3 Right (and 3 Even Better) Reasons to Make a Plan

goals plan practice strategy Apr 20, 2020

What is a plan? It’s a set of instructions for doing something you want to do. It is the single most important ingredient in your success in accomplishing your task. Don’t believe me? Just try putting a piece of IKEA furniture together without following the instructions.

Sure, you can always wing it. But you’ll be risking the failure of your entire project. 

When it comes to music study, having a plan is just as vital. Firstly, without a plan you can’t be sure you will actually achieve your objective. Whether you’re trying to nail down a fingering, speed up a passage, or memorize an entire recital, a plan will ensure that you get it done and in a defined time frame. No plan, no deadline, no guarantee that you’ll get it done.

Even if you don’t accomplish your goal in the time you planned, simply following a plan allows you to see progress which is essential for fueling your motivation. The succession of steps embodied in a plan allows you to see how far you have come on your path. It’s a confidence builder that leads to even greater progress.

And that progress allows you to stay focused on your goal. You experience the growth which keeps you motivated and that inspires you to stay the course. It’s a powerful cycle: create and follow a plan, see your progress, maintain your focus, achieve your goal, identify your next one, create your new plan, etc.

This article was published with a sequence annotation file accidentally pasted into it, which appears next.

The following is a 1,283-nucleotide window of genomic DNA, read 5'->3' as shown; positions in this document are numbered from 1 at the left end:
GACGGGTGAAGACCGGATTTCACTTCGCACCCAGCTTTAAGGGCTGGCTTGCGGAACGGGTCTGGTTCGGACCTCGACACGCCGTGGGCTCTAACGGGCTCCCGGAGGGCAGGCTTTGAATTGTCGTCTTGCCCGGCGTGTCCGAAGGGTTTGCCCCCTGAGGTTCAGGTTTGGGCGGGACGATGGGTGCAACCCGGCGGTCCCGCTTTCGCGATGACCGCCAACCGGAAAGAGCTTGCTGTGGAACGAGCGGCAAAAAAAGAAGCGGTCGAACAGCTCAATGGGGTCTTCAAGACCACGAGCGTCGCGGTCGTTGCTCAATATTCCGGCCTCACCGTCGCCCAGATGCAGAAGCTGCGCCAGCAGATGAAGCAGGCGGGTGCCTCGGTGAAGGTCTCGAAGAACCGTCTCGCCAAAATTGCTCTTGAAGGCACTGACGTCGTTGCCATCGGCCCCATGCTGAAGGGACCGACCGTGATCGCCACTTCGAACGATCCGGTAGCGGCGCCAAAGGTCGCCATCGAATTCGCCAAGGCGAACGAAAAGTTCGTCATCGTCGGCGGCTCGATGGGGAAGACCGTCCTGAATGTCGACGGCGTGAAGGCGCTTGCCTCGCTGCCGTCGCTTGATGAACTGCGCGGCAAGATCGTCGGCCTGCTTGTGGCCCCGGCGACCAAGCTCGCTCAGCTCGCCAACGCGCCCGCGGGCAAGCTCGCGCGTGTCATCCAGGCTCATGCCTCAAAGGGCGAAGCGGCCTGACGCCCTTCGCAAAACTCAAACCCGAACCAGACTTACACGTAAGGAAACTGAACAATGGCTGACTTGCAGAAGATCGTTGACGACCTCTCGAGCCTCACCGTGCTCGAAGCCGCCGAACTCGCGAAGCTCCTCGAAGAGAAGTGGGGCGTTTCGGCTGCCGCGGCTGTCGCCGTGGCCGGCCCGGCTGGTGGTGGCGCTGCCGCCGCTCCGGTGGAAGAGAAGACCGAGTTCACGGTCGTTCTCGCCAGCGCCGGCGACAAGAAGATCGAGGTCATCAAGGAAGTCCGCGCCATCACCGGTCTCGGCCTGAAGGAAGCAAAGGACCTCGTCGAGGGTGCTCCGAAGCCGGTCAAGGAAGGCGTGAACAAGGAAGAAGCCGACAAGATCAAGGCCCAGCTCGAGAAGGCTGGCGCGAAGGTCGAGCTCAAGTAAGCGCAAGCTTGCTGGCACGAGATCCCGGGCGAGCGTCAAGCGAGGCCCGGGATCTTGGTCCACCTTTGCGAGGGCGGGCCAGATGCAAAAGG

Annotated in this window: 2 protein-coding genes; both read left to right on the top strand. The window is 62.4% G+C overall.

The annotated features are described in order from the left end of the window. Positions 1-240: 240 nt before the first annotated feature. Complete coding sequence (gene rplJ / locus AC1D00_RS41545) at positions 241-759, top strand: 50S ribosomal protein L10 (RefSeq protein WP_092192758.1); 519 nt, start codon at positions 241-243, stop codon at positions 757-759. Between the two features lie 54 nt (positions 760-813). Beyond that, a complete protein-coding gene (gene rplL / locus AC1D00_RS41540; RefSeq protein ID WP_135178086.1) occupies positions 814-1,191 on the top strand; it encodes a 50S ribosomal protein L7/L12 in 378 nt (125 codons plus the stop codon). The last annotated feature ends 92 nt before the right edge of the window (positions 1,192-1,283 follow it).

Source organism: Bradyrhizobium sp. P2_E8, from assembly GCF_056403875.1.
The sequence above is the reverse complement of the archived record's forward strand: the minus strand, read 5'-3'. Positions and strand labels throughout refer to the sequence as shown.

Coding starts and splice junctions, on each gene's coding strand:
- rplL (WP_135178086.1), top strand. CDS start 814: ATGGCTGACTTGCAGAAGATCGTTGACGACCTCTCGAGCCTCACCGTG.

If you’ve personally experienced the power of that process, you likely discovered three other side benefits, surprisingly good reasons to have a plan. 


Imagine the feeling of not worrying about what you need to practice today. You sit down at the harp knowing the exact things you will work on and why they are important. You don’t have to create your practice schedule from scratch each day. You aren’t duplicating your efforts unnecessarily, going over the ground you covered yesterday, stuck in a pattern of pointless repetition. That’s freedom.


A plan is efficient. When your practicing is more efficient, it takes less time. Simple. So what could you do with a little extra time? Explore a different aspect of harp playing, a new music genre? You could read some new music, review old favorites or just play something for fun. Or you could spend some more time on a non-musical hobby. And you could do it all guilt-free, because you know that your practice is still on track.


It’s a matter of trust. When you are following a plan, you know you can relax. Not only is the path clear instead of confused, but over time you learn to trust the process. All your music learning becomes easier because you know the progress will come as you work your plan. As your mindset relaxes, so will your body. In fact, everything becomes easier. All because you have a plan.

NOTE: In next week’s post I’ll give you the 3 ingredients of a perfect plan. Don’t miss it!

Here’s my question for you: Are you ready to create your plan? 

Let me know in the comments below.


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